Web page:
We've updated our exclusive Ratings of DTV converter boxes, which now include 31 models, covering a good chunk of the market. Prices for tested models range from about $40 to $90. As you probably know by now, you can use a $40 government coupon to defray the cost of an approved DTV converter box.
New arrivals include several models that fall into the "best" group for picture quality. There are also more boxes with a VCR timer and analog pass-through. (Read our free DTV converter box guide for the latest information, including important DTV converter box features and free access to the DTV converter box Ratings.)
The Channel Master CM-7000 remains the best of the tested models for picture quality. It's among the first to have an S-video output, which can deliver better picture quality than a composite video or RF out. (Older TVs don't have an S-video input output, so you'd have to use either the composite-video or RF input output.) It's pricey, though, at $80. The Apex DT250, $60, also has an S-video out, though its picture quality didn't quite match the Channel Master's. Keep in mind, though, that it might be hard to appreciate the subtle differences in picture quality with a run-of-the-mill TV.
The Dish Network DTVPal, $60, has a VCR timer, as does its brandmate, the TR-40 CRA, available in limited quantities for $45, and the Zinwell ZAT-970A, $46. The timer will turn on and/or change the channel on the box so your VCR can automatically record from different channels. Eleven of the tested models in the Ratings have analog pass-through, which enables a box to feed your TV analog signals as well as digital signals converted to analog. (See our "How to choose: DTV converter boxes" for more information that will help you decide which DTV box features are right for your needs.)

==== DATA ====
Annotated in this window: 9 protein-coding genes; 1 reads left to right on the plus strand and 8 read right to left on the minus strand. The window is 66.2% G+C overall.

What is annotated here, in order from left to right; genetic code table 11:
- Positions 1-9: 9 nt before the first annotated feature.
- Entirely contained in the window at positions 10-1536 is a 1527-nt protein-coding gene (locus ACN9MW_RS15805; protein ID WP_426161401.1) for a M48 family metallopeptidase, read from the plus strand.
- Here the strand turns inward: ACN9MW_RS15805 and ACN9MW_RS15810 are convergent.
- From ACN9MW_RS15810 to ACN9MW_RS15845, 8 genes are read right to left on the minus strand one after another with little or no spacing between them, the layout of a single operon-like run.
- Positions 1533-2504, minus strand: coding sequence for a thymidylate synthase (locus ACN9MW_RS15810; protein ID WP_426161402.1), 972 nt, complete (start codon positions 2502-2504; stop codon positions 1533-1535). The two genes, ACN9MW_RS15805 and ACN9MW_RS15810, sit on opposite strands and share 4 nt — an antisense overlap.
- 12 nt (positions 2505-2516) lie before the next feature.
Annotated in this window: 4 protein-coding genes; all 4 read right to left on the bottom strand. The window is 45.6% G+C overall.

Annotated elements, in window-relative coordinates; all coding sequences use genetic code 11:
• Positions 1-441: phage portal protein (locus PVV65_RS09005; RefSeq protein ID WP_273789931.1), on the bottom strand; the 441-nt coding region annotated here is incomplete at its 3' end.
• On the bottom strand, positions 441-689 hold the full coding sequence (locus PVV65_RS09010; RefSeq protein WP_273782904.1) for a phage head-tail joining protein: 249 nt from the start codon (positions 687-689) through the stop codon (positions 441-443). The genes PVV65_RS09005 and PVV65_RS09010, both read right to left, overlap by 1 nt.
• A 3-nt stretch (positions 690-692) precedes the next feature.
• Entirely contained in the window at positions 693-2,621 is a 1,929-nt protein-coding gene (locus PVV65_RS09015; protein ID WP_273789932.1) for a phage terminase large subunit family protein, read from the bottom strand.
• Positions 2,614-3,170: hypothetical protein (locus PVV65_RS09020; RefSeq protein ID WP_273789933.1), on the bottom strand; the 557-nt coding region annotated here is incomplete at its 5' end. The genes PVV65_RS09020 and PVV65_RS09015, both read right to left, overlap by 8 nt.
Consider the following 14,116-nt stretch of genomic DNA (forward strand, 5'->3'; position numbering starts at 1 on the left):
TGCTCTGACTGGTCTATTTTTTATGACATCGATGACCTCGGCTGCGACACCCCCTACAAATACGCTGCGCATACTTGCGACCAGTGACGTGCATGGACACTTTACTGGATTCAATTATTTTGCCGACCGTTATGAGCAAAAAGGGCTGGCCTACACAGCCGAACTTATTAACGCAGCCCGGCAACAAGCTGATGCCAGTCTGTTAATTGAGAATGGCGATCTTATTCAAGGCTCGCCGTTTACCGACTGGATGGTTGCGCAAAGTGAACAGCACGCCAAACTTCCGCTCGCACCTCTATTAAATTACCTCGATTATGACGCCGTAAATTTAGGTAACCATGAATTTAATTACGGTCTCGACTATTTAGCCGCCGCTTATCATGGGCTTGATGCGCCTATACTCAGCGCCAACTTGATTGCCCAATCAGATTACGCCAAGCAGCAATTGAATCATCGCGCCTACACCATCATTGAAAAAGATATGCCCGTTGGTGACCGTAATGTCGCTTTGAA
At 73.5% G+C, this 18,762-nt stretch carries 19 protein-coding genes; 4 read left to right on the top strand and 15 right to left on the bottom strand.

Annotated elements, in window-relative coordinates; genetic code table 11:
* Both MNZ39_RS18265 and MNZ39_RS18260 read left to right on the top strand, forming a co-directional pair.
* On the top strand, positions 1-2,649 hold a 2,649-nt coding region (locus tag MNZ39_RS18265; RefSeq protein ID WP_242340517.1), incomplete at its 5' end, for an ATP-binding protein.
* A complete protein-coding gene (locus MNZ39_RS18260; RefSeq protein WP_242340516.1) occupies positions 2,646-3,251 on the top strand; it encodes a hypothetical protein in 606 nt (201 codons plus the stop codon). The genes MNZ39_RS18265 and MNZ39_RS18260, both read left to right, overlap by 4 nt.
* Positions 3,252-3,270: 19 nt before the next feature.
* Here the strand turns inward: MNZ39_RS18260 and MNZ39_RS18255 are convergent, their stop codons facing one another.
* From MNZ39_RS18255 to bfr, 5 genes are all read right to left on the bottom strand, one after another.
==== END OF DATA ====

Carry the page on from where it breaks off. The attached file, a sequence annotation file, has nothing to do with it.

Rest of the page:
As in our first round of tests, all tested models converted broadcast digital signals from our rooftop antenna into analog signals that an older TV can accept, with decent picture and sound quality. They also performed comparably in their ability to pull in digital stations. The number of digital channels that will be available to you depends on how many stations broadcast digitally in your area, the distance from your home, your antenna, and whether trees or other obstructions block the signals. (Since we started these Ratings last June, four models—the Insignia NS-DXA1, the Zenith DTT900, the RCA DTA800B, and the Digital Stream DTX9900—have been discontinued and are no longer available.)
Note that prices listed in the Ratings are what we actually paid at retail. . There, you'll also find a list of online retailers, and you can enter your zip code to find local merchants as well. Visit our free online guide to the digital TV transition for more complete information on the digital TV switchover and DTV converter boxes.